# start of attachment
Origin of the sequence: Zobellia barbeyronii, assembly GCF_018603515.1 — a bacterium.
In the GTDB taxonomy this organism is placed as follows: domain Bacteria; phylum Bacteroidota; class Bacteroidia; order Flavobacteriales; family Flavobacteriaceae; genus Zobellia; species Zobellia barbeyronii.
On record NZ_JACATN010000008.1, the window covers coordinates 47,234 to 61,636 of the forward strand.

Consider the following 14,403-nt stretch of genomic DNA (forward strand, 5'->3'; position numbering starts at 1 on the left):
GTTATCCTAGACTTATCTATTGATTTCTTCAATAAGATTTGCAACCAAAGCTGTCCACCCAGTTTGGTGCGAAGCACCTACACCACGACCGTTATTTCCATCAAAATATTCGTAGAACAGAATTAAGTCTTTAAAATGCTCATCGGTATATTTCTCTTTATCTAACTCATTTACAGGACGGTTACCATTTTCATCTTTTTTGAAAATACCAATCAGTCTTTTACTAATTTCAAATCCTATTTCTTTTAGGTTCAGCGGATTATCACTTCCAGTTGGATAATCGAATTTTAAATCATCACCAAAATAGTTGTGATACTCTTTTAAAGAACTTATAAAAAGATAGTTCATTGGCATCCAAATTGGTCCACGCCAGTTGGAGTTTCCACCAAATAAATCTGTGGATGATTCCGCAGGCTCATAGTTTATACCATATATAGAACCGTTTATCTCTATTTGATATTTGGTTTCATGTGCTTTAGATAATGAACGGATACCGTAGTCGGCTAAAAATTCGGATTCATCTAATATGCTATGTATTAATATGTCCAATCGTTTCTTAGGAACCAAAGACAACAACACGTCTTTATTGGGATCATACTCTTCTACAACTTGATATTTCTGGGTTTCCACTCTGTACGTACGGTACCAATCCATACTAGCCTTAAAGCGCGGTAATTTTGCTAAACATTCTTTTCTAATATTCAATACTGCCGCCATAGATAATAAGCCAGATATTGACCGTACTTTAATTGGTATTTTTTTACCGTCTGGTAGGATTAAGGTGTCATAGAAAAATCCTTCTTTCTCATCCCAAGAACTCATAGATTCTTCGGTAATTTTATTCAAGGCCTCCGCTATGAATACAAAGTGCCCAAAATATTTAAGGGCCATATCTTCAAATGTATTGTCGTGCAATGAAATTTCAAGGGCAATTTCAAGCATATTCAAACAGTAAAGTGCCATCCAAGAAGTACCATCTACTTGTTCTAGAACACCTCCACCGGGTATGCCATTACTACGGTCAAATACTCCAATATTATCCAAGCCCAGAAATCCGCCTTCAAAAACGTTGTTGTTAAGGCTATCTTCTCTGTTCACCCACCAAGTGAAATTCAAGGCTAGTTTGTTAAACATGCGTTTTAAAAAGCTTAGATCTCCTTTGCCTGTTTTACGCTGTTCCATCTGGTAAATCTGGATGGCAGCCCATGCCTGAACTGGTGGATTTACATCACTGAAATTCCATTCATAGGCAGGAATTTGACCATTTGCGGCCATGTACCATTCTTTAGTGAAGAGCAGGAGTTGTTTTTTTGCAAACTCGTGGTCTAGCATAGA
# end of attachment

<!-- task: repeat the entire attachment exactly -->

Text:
Origin of the sequence: Zobellia barbeyronii, assembly GCF_018603515.1 — a bacterium.
In the GTDB taxonomy this organism is placed as follows: domain Bacteria; phylum Bacteroidota; class Bacteroidia; order Flavobacteriales; family Flavobacteriaceae; genus Zobellia; species Zobellia barbeyronii.
On record NZ_JACATN010000008.1, the window covers coordinates 47,234 to 61,636 of the forward strand.

Consider the following 14,403-nt stretch of genomic DNA (forward strand, 5'->3'; position numbering starts at 1 on the left):
GTTATCCTAGACTTATCTATTGATTTCTTCAATAAGATTTGCAACCAAAGCTGTCCACCCAGTTTGGTGCGAAGCACCTACACCACGACCGTTATTTCCATCAAAATATTCGTAGAACAGAATTAAGTCTTTAAAATGCTCATCGGTATATTTCTCTTTATCTAACTCATTTACAGGACGGTTACCATTTTCATCTTTTTTGAAAATACCAATCAGTCTTTTACTAATTTCAAATCCTATTTCTTTTAGGTTCAGCGGATTATCACTTCCAGTTGGATAATCGAATTTTAAATCATCACCAAAATAGTTGTGATACTCTTTTAAAGAACTTATAAAAAGATAGTTCATTGGCATCCAAATTGGTCCACGCCAGTTGGAGTTTCCACCAAATAAATCTGTGGATGATTCCGCAGGCTCATAGTTTATACCATATATAGAACCGTTTATCTCTATTTGATATTTGGTTTCATGTGCTTTAGATAATGAACGGATACCGTAGTCGGCTAAAAATTCGGATTCATCTAATATGCTATGTATTAATATGTCCAATCGTTTCTTAGGAACCAAAGACAACAACACGTCTTTATTGGGATCATACTCTTCTACAACTTGATATTTCTGGGTTTCCACTCTGTACGTACGGTACCAATCCATACTAGCCTTAAAGCGCGGTAATTTTGCTAAACATTCTTTTCTAATATTCAATACTGCCGCCATAGATAATAAGCCAGATATTGACCGTACTTTAATTGGTATTTTTTTACCGTCTGGTAGGATTAAGGTGTCATAGAAAAATCCTTCTTTCTCATCCCAAGAACTCATAGATTCTTCGGTAATTTTATTCAAGGCCTCCGCTATGAATACAAAGTGCCCAAAATATTTAAGGGCCATATCTTCAAATGTATTGTCGTGCAATGAAATTTCAAGGGCAATTTCAAGCATATTCAAACAGTAAAGTGCCATCCAAGAAGTACCATCTACTTGTTCTAGAACACCTCCACCGGGTATGCCATTACTACGGTCAAATACTCCAATATTATCCAAGCCCAGAAATCCGCCTTCAAAAACGTTGTTGTTAAGGCTATCTTCTCTGTTCACCCACCAAGTGAAATTCAAGGCTAGTTTGTTAAACATGCGTTTTAAAAAGCTTAGATCTCCTTTGCCTGTTTTACGCTGTTCCATCTGGTAAATCTGGATGGCAGCCCATGCCTGAACTGGTGGATTTACATCACTGAAATTCCATTCATAGGCAGGAATTTGACCATTTGCGGCCATGTACCATTCTTTAGTGAAGAGCAGGAGTTGTTTTTTTGCAAACTCGTGGTCTAGCATAGA